Let's return to David Willetts, whose opening salvo makes the bigoted assumptions behind our understanding of "social mobility" plain. There are a finite number of places 'at the top,' for which citizens of all classes are supposed to compete. Middle- and upper-middle class men have first dibs on those places, and after that, middle-class women and working-class men are allowed to slug it out for the scraps. Working class women rarely get a look-in, but that's social mobility for you.

Social mobility is a scam. It's a scam that is useful to governments implementing austerity programmes: after all, if anyone can make it, anyone who fails to do so must be personally at fault. Social mobility, however, is not an adequate substitute for social justice.

Which brings us neatly back to feminism, and to the uncomfortable admission that David Willetts does, in fact, have a point. Mass female employment has affected social mobility. Feminism is nowhere near as significant a factor in the stagnation of social mobility as the destruction of industry or wage repression. The fact remains, however, that if one accepts an unequal system whereby only a handful of elites make it into well-paying professions, and if one also accepts a feminism which settles for cramming a few extra women into those elite jobs, then some people are going to be nudged off the podium. What we have, to paraphrase Willetts, is neither feminism nor egalitarianism. What we have is a ruddy mess of recrimination and sharpened elbows.

Willetts has a point, and he is using that point to stab innocent bystanders in the back. Along with most of Westminster, Willetts has mistaken bourgeois feminism, which merely boosts the life chances of wealthy women within an unequal system, for feminism proper, which demands redistribution of work, wealth and power in order to deliver equality. Along with most of the country, Willetts has mistaken social mobility, which merely boosts the life chances of a few middle-class aspirants, for social justice. As inequality soars and the standard of living in Britain drops through the floor, those mistakes are about to cost us all very dearly.

Laurie Penny is a contributing editor to the New Statesman. She is the author of five books, most recently Unspeakable Things.

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Forget planning for no deal. The government isn't really planning for Brexit at all

The British government is simply not in a position to handle life after the EU.

No deal is better than a bad deal? That phrase has essentially vanished from Theresa May’s lips since the loss of her parliamentary majority in June, but it lives on in the minds of her boosters in the commentariat and the most committed parts of the Brexit press. In fact, they have a new meme: criticising the civil service and ministers who backed a Remain vote for “not preparing” for a no deal Brexit.

Leaving without a deal would mean, among other things, dropping out of the Open Skies agreement which allows British aeroplanes to fly to the United States and European Union. It would lead very quickly to food shortages and also mean that radioactive isotopes, used among other things for cancer treatment, wouldn’t be able to cross into the UK anymore. “Planning for no deal” actually means “making a deal”.  (Where the Brexit elite may have a point is that the consequences of no deal are sufficiently disruptive on both sides that the British government shouldn’t  worry too much about the two-year time frame set out in Article 50, as both sides have too big an incentive to always agree to extra time. I don’t think this is likely for political reasons but there is a good economic case for it.)

For the most part, you can’t really plan for no deal. There are however some things the government could prepare for. They could, for instance, start hiring additional staff for customs checks and investing in a bigger IT system to be able to handle the increased volume of work that would need to take place at the British border. It would need to begin issuing compulsory purchases to build new customs posts at ports, particularly along the 300-mile stretch of the Irish border – where Northern Ireland, outside the European Union, would immediately have a hard border with the Republic of Ireland, which would remain inside the bloc. But as Newsnight’s Christopher Cook details, the government is doing none of these things.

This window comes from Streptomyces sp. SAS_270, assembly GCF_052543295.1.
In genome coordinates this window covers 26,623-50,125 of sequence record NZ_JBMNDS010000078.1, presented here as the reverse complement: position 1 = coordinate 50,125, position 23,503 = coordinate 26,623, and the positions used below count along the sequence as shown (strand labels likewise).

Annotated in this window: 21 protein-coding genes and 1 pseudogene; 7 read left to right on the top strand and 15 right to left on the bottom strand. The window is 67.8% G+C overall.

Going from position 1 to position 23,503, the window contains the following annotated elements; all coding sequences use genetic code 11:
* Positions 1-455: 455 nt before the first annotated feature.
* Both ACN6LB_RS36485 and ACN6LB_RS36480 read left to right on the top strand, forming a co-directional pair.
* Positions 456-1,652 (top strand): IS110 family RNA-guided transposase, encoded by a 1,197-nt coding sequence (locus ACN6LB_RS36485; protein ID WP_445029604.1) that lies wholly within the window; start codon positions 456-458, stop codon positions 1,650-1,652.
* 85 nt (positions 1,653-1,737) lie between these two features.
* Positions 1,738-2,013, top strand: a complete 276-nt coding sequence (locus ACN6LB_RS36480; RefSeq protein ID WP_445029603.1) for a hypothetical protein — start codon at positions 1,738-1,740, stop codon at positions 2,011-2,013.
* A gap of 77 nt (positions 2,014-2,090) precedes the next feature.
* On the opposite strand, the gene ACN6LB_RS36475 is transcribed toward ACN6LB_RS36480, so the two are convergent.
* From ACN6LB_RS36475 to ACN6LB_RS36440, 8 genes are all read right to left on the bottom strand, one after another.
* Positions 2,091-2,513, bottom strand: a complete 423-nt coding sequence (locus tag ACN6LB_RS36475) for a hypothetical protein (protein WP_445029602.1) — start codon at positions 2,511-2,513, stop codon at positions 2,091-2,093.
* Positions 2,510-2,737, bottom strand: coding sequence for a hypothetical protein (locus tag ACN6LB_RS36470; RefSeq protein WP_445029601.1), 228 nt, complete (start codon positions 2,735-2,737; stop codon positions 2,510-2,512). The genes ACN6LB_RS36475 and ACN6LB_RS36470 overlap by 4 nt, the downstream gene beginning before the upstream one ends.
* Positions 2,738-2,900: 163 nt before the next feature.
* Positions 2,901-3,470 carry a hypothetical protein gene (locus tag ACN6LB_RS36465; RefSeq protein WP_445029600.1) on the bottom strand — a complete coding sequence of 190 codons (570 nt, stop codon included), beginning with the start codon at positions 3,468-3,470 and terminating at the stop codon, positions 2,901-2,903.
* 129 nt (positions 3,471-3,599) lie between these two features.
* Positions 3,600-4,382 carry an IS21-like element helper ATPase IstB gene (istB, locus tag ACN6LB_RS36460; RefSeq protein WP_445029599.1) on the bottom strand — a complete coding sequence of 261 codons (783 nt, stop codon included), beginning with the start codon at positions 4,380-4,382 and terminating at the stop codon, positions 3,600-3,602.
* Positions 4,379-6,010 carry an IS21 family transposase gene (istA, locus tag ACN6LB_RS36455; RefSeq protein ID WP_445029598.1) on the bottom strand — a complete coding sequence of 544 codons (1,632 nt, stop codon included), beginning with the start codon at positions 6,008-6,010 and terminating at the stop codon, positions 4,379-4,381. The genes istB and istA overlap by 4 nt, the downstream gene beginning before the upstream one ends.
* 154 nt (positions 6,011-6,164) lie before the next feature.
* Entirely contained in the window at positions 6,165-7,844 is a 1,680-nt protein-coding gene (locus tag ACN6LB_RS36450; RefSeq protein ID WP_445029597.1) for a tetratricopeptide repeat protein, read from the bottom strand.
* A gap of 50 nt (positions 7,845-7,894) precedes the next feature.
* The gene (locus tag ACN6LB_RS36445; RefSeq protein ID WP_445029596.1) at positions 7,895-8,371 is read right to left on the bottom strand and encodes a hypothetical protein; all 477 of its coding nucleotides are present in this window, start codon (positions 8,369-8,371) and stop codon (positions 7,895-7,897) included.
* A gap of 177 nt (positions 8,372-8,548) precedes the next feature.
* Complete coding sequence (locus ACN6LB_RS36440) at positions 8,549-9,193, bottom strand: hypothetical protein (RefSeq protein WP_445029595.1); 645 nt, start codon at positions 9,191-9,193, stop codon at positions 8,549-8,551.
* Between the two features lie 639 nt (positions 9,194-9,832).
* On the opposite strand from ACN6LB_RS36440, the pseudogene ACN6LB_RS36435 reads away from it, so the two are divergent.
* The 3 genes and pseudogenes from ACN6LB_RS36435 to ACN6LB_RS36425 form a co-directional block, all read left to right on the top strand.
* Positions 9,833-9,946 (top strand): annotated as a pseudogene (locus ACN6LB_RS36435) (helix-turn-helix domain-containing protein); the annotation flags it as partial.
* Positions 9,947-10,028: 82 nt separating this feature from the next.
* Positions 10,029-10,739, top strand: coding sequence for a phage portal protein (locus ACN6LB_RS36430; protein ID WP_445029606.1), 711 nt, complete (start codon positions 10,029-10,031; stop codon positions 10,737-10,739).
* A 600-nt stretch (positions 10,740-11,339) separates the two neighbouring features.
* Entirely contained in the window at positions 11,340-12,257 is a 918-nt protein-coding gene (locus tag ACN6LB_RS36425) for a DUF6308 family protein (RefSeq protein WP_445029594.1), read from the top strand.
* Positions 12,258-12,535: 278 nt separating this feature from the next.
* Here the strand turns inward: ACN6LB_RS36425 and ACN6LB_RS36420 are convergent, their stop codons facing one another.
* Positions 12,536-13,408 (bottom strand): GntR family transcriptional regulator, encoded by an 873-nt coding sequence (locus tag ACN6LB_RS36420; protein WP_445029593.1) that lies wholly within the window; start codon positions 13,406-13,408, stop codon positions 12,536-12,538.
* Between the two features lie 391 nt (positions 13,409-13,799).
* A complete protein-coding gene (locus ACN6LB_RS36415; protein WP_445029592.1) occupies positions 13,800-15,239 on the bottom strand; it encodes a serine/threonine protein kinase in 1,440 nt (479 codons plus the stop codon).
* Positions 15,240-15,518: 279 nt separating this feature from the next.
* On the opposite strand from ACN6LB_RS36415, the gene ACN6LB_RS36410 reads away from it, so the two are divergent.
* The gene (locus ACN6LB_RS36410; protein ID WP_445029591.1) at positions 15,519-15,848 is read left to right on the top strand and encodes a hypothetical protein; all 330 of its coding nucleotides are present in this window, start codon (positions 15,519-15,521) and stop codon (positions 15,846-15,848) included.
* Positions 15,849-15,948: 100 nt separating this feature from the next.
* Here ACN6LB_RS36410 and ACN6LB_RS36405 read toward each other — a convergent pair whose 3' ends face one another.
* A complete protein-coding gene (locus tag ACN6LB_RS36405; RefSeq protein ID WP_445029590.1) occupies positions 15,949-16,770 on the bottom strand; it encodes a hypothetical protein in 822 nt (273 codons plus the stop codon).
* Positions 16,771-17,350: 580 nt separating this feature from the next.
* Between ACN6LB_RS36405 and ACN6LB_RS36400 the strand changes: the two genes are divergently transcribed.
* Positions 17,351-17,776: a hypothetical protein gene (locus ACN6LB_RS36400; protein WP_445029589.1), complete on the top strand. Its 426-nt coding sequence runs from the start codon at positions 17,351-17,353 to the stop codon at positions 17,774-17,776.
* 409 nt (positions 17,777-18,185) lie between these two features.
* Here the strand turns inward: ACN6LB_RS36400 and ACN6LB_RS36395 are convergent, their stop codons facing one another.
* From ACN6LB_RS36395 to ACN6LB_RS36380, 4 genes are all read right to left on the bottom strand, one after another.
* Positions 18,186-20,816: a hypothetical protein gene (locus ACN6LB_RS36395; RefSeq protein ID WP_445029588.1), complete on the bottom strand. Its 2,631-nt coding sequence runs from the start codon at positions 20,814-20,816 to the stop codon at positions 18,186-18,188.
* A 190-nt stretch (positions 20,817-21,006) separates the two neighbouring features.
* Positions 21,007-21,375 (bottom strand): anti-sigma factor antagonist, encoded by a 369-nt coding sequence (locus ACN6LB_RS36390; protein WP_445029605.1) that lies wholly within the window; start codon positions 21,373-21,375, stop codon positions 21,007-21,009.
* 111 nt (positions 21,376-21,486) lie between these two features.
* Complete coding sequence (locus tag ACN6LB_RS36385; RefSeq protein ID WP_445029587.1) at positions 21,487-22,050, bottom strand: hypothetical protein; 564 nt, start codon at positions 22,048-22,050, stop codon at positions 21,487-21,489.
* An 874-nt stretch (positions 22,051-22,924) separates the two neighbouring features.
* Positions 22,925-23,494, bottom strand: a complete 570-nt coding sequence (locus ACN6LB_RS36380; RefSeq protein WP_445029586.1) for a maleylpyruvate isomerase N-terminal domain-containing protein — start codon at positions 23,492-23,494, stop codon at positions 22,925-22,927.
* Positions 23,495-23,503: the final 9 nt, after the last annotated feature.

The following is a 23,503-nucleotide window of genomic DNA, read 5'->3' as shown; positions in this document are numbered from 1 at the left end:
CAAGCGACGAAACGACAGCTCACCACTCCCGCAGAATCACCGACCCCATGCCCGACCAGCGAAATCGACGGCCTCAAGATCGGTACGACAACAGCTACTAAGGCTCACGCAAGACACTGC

Now, in a way, you might say that this is a good decision on the government’s part. Frankly, these measures would only be about as useful as doing your seatbelt up before driving off the Grand Canyon. Buying up land and properties along the Irish border has the potential to cause political headaches that neither the British nor Irish governments need. However, as Cook notes, much of the government’s negotiating strategy seems to be based around convincing the EU27 that the United Kingdom might actually walk away without a deal, so not making even these inadequate plans makes a mockery of their own strategy. 

But the frothing about preparing for “no deal” ignores a far bigger problem: the government isn’t really preparing for any deal, and certainly not the one envisaged in May’s Lancaster House speech, where she set out the terms of Britain’s Brexit negotiations, or in her letter to the EU27 triggering Article 50. Just to reiterate: the government’s proposal is that the United Kingdom will leave both the single market and the customs union. Its regulations will no longer be set or enforced by the European Court of Justice or related bodies.

That means that, when Britain leaves the EU, it will need, at a minimum: to beef up the number of staff, the quality of its computer systems and the amount of physical space given over to customs checks and other assorted border work. It will need to hire its own food and standards inspectors to travel the globe checking the quality of products exported to the United Kingdom. It will need to increase the size of its own regulatory bodies.

The Foreign Office is doing some good and important work on preparing Britain’s re-entry into the World Trade Organisation as a nation with its own set of tariffs. But across the government, the level of preparation is simply not where it should be.

And all that’s assuming that May gets exactly what she wants. It’s not that the government isn’t preparing for no deal, or isn’t preparing for a bad deal. It can’t even be said to be preparing for what it believes is a great deal. 

Stephen Bush is special correspondent at the New Statesman. His daily briefing, Morning Call, provides a quick and essential guide to domestic and global politics.